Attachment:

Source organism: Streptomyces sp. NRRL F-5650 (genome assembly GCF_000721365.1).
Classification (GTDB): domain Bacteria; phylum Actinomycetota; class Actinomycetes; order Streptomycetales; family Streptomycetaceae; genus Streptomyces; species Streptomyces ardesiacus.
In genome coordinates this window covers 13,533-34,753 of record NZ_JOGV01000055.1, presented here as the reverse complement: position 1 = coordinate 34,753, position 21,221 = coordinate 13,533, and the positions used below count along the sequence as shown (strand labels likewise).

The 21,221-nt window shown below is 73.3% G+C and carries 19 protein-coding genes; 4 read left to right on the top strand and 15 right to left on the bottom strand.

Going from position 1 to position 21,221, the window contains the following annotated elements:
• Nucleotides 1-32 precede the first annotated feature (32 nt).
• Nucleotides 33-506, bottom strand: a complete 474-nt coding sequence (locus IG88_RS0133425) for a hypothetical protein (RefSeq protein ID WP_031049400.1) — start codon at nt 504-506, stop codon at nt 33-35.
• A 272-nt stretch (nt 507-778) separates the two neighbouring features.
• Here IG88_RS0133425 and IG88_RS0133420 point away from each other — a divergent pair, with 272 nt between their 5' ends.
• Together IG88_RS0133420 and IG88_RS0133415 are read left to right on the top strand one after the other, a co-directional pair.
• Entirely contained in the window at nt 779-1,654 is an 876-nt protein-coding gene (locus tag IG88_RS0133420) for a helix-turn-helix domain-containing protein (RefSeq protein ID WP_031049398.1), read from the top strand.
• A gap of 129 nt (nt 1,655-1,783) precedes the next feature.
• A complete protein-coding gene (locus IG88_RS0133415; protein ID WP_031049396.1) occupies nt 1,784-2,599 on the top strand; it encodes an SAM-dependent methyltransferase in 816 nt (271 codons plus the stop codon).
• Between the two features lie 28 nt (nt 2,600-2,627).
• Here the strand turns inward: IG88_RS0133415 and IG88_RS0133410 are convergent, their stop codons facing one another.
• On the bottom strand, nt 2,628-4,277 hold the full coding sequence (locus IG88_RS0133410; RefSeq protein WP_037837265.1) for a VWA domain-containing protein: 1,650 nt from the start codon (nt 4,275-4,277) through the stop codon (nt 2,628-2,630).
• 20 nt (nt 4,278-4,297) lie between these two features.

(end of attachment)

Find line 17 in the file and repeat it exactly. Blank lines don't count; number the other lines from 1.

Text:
• 20 nt (nt 4,278-4,297) lie between these two features.